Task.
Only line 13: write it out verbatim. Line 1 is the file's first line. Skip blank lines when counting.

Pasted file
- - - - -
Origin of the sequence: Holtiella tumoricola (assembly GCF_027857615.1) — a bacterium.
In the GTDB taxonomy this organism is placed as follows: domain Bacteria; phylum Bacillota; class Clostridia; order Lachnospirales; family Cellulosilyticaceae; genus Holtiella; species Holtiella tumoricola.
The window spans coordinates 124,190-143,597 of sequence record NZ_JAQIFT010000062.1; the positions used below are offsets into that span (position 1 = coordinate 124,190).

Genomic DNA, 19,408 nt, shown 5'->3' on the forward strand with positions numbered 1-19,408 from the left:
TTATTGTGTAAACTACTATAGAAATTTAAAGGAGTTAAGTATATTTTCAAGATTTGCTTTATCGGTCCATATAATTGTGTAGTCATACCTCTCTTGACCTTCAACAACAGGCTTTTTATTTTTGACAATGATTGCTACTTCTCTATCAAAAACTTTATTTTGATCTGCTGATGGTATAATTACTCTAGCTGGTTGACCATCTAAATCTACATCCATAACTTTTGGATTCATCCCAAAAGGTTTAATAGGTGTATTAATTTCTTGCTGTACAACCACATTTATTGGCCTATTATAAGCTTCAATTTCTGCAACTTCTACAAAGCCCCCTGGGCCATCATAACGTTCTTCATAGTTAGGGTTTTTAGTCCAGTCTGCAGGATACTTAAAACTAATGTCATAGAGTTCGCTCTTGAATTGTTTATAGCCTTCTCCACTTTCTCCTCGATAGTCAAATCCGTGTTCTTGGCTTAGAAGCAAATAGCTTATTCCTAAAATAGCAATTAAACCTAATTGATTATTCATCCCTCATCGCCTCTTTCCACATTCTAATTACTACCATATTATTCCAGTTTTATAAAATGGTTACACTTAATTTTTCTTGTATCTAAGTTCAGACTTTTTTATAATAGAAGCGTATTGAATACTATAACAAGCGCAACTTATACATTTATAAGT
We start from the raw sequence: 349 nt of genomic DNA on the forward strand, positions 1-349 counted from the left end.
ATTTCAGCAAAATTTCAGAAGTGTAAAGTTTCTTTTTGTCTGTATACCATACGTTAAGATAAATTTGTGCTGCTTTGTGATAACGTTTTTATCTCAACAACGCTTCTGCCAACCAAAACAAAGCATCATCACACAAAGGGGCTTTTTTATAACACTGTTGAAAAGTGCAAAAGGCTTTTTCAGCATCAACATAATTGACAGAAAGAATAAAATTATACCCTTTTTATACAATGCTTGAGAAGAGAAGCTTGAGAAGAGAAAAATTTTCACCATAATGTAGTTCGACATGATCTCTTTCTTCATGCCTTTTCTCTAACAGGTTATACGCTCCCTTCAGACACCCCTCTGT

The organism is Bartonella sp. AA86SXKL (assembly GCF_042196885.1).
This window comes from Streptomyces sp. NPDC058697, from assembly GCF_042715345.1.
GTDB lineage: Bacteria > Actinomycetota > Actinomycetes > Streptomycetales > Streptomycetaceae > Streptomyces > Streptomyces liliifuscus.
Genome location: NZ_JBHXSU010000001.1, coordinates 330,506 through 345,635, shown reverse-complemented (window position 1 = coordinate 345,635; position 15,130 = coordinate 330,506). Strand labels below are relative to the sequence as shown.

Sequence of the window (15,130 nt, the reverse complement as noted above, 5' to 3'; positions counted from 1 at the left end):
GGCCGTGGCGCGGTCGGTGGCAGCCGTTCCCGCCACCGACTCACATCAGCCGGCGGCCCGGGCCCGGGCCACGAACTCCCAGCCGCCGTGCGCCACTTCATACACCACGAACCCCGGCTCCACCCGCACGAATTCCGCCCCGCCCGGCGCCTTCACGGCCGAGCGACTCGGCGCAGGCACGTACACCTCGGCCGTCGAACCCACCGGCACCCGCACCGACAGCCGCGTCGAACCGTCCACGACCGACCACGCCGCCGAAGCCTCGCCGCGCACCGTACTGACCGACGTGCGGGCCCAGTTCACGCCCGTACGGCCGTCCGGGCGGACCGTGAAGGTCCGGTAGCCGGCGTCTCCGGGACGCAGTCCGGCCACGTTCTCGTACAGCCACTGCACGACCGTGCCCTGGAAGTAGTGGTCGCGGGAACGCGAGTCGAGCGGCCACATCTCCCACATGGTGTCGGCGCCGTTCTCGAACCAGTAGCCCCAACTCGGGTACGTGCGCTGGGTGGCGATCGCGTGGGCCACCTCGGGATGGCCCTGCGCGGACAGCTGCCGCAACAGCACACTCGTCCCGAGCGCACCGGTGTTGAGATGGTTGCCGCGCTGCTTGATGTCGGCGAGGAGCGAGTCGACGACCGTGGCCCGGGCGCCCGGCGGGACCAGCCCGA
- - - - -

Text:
GGCCGTGGCGCGGTCGGTGGCAGCCGTTCCCGCCACCGACTCACATCAGCCGGCGGCCCGGGCCCGGGCCACGAACTCCCAGCCGCCGTGCGCCACTTCATACACCACGAACCCCGGCTCCACCCGCACGAATTCCGCCCCGCCCGGCGCCTTCACGGCCGAGCGACTCGGCGCAGGCACGTACACCTCGGCCGTCGAACCCACCGGCACCCGCACCGACAGCCGCGTCGAACCGTCCACGACCGACCACGCCGCCGAAGCCTCGCCGCGCACCGTACTGACCGACGTGCGGGCCCAGTTCACGCCCGTACGGCCGTCCGGGCGGACCGTGAAGGTCCGGTAGCCGGCGTCTCCGGGACGCAGTCCGGCCACGTTCTCGTACAGCCACTGCACGACCGTGCCCTGGAAGTAGTGGTCGCGGGAACGCGAGTCGAGCGGCCACATCTCCCACATGGTGTCGGCGCCGTTCTCGAACCAGTAGCCCCAACTCGGGTACGTGCGCTGGGTGGCGATCGCGTGGGCCACCTCGGGATGGCCCTGCGCGGACAGCTGCCGCAACAGCACACTCGTCCCGAGCGCACCGGTGTTGAGATGGTTGCCGCGCTGCTTGATGTCGGCGAGGAGCGAGTCGACGACCGTGGCCCGGGCGCCCGGCGGGACCAGCCCGA